Redemptive Suffering: A Grain Falls to Raise Many

Jijo Kandamkulathy, CMF

Claretian Publications, Macau

Jn 12:20-33


Jesus is in Jerusalem for the final time before the crucifixion. After the royal entry of Jesus, the leaders of Jerusalem are already plotting to suppress this possible Galilean uprising to keep the powers in balance and prevent a complete takeover by the Romans.

On his way to Jerusalem, Jesus had gone to the house of Lazarus where we find Judas, openly disagreeing with him about the perfume and arguing in the pretext of caring for the poor. The backdrop was getting fully set since then, and the characters in the final act of glorification were starting to take their roles.

In the Gospel passage today, we find the Greeks approaching Jesus through two apostles who, interestingly, bear Greek names. In this apparently insignificant visit of the Greeks, Jesus sees the future of his community unfolding. In their arrival, Jesus reads that the hour of his final act of redemption is set in motion. He realizes that he is no more just a Galilean leader; he is now in Jerusalem and the people who are coming in search of him are Greeks. The Greeks represent the non-Jewish people who will enter the community of his followers later. A border has been crossed; a boundary has been breached. He was going “global.” Then the voice comes from heaven, “I have glorified it, and will glorify it again.” Jesus tells the Greeks; this voice came for their sake to confirm them that they had met the true God in their pilgrimage for the Passover Feast.

One of the “troubles,” rather an agony, that Jesus has is about the “glorification on the cross.” He is tempted to run away from it. He is debating aloud almost whether he would take up this pain on the cross or not. Then he resolves in public that he would go through the glorification process on the cross as he understands that his mission is tied up with that process. Then he makes his final prediction of the impending crucifixion. He compares that sacrifice to the fruitfulness of a grain of wheat that decays to give life to many grains. Unless he willingly offers himself to the decaying process (the torture and death), there will be no spiritual fruits. A whole spiritual edifice of redemptive suffering would be built on this foundational thought. Sufferings and pains can be made salvific!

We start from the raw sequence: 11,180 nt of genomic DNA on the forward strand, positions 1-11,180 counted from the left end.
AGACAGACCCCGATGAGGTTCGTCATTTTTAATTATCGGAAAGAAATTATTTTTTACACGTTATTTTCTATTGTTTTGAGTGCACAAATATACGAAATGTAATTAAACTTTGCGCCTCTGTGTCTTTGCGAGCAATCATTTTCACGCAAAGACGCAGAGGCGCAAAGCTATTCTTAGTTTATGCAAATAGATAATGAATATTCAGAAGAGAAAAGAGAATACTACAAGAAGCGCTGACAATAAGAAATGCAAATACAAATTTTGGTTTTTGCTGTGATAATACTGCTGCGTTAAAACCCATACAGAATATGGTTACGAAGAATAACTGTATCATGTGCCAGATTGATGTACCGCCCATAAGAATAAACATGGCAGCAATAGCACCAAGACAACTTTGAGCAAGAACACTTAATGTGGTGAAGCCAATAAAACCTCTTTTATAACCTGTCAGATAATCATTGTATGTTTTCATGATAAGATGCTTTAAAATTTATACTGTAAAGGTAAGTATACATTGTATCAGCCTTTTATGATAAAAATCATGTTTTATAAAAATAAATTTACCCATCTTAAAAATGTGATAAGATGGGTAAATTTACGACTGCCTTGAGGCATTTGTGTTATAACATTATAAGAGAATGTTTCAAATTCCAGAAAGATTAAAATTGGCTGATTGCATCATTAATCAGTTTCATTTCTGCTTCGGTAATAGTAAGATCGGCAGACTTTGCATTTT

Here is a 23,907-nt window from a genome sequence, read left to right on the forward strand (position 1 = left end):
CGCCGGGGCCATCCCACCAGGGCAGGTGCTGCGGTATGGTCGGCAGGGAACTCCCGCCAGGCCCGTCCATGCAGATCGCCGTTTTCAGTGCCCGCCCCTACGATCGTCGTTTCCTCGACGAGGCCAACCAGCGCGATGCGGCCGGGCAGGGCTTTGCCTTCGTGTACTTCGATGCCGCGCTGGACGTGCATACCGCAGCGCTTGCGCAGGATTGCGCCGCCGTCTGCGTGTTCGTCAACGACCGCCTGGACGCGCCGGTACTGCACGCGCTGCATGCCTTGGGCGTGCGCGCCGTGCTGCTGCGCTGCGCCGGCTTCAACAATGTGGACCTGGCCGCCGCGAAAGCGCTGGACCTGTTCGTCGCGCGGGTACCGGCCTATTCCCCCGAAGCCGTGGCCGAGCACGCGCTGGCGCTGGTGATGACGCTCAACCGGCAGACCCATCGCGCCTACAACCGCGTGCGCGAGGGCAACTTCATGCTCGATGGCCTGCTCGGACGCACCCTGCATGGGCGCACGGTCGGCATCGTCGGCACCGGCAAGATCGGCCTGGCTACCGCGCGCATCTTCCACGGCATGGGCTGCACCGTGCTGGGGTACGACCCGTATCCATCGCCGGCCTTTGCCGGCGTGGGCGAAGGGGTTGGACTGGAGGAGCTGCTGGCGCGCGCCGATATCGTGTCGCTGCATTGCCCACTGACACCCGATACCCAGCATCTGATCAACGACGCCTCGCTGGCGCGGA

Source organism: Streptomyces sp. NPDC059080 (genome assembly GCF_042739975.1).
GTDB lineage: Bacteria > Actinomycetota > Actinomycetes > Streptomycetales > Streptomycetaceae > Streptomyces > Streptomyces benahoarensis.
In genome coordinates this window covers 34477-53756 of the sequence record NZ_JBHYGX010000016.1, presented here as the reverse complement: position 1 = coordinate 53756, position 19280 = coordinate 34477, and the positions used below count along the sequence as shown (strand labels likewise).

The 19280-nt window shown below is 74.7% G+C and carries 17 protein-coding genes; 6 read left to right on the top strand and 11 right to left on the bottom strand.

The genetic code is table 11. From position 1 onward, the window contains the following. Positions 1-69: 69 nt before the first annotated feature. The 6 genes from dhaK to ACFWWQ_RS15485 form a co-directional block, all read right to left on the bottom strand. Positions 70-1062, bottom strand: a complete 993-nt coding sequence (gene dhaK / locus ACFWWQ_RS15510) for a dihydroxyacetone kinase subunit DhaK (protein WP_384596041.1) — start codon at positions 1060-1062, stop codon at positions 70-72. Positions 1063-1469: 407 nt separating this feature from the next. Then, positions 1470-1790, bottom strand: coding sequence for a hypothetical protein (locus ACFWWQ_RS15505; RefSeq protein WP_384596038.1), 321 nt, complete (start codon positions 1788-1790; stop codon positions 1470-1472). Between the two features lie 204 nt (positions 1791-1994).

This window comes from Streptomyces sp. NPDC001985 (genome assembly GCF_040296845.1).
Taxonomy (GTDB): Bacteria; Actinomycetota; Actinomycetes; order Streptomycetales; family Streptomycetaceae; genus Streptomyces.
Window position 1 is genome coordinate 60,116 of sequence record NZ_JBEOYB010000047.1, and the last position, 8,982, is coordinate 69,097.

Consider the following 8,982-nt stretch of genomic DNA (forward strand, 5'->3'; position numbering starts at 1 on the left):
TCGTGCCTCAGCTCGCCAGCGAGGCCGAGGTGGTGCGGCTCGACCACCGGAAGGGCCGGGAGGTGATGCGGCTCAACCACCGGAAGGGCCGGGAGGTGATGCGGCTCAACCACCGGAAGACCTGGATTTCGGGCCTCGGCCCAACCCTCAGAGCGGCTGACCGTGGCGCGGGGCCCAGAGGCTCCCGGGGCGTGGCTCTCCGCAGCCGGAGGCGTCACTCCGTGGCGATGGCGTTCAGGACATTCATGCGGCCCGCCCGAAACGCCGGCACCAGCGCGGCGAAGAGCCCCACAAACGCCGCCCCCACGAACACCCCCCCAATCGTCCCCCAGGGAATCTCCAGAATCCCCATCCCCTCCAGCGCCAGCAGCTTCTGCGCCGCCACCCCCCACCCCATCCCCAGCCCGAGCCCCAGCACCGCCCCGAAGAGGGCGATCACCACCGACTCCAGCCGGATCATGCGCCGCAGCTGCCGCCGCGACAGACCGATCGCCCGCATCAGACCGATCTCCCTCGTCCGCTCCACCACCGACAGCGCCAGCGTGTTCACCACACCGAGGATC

One of the questions that would take us deep in thought is: Was the crucifixion an avoidable one? Did Jesus choose it, or was it a verdict by chance, or was it forced upon him? This gospel tells us very clearly that crucifixion was a choice taken by Jesus, and even Pilate was just playing a part in executing the choices made by God. It was the choice of Christ the King. The king decides. The earthly governors just execute! If that choice was not made by Jesus, then, the crucifixion of Jesus would have been like the ones of the two thieves on either side of Jesus. Crucifixion was a punishment given to them by the governor. In contrast, that voluntary decision made by Jesus to undertake the suffering is what made it salvific. For suffering to become salvific, it must be voluntary and for love!

A meditation on how Jesus lived courageously the values he preached and taught would greatly facilitate our Christian resolves. He decides it is worth dying for those values. His example would be emulated by many martyrs later, joyfully walking into death for the gospel values that they believed and lived. Jesus teaches us to spend our life not for what is worth living for but for what is worth dying for.